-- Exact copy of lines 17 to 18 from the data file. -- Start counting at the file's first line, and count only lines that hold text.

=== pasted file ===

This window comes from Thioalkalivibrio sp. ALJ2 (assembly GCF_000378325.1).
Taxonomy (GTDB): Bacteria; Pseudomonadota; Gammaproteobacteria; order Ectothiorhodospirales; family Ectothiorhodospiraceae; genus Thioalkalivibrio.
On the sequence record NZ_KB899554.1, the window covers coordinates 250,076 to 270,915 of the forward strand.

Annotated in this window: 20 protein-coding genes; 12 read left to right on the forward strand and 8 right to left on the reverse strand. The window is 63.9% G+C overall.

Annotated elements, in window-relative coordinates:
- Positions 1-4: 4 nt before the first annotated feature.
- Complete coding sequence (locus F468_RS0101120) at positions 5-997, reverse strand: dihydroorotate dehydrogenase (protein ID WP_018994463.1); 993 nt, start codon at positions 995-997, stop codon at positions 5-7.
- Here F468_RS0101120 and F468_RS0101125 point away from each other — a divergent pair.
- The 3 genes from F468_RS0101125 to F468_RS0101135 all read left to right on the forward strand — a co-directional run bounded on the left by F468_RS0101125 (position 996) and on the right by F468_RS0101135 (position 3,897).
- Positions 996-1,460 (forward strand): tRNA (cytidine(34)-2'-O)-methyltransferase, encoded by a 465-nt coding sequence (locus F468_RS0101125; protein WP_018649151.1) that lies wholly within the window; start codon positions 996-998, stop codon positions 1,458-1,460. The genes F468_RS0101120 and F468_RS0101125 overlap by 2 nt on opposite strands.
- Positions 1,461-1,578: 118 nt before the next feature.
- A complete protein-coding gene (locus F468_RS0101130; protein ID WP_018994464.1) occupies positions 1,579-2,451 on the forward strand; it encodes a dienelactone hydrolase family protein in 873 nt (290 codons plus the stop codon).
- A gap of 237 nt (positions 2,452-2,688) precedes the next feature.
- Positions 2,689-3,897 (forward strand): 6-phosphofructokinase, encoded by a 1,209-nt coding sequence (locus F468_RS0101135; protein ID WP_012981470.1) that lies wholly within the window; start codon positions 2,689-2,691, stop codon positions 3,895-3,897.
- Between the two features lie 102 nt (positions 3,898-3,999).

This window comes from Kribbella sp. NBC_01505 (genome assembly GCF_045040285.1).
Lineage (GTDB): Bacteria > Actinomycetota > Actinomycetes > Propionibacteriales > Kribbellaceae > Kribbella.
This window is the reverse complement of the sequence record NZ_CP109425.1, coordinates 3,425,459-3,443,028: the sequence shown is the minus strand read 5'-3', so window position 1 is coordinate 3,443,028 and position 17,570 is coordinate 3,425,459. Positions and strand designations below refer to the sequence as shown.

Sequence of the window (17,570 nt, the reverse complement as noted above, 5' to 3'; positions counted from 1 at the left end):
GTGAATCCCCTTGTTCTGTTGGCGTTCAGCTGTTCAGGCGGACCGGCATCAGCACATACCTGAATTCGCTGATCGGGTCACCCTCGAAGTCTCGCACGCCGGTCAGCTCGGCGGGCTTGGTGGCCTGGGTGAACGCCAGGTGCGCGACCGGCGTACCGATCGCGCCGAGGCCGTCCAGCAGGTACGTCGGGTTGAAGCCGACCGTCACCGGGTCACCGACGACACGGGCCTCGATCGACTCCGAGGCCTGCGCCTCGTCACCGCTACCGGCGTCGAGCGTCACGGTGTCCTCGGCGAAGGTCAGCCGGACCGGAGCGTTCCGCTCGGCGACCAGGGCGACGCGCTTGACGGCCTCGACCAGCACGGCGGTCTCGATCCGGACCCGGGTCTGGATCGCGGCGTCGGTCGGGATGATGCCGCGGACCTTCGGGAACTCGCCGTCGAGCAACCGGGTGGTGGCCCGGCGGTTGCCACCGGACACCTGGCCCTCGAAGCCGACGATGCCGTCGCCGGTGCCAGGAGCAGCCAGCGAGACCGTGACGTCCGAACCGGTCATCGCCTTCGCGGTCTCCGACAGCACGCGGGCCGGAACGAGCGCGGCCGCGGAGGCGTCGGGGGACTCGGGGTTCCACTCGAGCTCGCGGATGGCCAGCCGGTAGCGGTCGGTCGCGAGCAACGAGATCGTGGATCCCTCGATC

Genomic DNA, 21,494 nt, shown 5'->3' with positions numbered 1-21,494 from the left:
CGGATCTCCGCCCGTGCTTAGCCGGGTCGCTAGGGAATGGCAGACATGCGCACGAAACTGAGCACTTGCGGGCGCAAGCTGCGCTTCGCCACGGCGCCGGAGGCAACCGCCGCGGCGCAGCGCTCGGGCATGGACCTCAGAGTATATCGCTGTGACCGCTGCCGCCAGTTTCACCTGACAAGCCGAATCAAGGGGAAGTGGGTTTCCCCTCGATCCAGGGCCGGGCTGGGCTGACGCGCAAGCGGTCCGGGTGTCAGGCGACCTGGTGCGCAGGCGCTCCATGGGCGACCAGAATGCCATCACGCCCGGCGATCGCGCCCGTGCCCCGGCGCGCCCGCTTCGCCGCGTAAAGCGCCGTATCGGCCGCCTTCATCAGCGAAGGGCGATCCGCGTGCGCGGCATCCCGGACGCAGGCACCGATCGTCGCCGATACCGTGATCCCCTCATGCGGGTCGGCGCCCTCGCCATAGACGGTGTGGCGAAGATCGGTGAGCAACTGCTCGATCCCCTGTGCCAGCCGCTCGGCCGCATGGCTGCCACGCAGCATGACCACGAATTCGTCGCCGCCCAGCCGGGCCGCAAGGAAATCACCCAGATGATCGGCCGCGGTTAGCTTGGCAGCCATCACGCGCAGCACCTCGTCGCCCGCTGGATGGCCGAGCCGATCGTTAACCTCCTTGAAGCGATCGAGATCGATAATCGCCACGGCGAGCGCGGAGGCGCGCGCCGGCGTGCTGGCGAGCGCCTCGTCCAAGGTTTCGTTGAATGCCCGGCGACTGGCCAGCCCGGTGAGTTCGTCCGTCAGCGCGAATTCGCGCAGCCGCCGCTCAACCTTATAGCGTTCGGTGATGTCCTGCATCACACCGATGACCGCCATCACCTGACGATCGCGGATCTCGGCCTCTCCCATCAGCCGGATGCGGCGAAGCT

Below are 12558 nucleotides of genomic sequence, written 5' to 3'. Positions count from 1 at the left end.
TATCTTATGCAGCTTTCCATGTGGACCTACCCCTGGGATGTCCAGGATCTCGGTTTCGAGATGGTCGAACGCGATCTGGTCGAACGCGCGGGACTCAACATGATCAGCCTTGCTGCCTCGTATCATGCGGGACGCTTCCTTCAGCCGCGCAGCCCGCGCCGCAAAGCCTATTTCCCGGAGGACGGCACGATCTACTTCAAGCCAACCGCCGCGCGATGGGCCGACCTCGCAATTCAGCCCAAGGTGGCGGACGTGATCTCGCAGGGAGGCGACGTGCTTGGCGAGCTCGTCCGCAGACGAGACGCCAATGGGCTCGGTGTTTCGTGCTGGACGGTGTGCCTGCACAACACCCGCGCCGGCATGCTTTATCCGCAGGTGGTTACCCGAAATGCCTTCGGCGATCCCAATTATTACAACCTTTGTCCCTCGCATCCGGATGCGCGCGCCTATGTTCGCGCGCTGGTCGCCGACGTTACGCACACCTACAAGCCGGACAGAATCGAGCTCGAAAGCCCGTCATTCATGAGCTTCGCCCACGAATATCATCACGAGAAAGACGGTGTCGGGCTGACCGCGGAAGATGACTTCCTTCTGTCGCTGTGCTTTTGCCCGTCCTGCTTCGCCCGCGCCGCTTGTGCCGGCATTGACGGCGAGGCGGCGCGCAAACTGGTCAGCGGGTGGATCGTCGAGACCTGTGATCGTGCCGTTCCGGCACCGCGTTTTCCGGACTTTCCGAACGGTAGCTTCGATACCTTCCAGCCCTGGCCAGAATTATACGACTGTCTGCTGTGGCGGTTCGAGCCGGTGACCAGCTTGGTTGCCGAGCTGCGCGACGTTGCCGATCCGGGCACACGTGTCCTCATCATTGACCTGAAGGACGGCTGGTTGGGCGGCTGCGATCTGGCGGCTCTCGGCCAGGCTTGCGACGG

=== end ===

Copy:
Lineage (GTDB): Bacteria > Actinomycetota > Actinomycetes > Propionibacteriales > Kribbellaceae > Kribbella.
This window is the reverse complement of the sequence record NZ_CP109425.1, coordinates 3,425,459-3,443,028: the sequence shown is the minus strand read 5'-3', so window position 1 is coordinate 3,443,028 and position 17,570 is coordinate 3,425,459. Positions and strand designations below refer to the sequence as shown.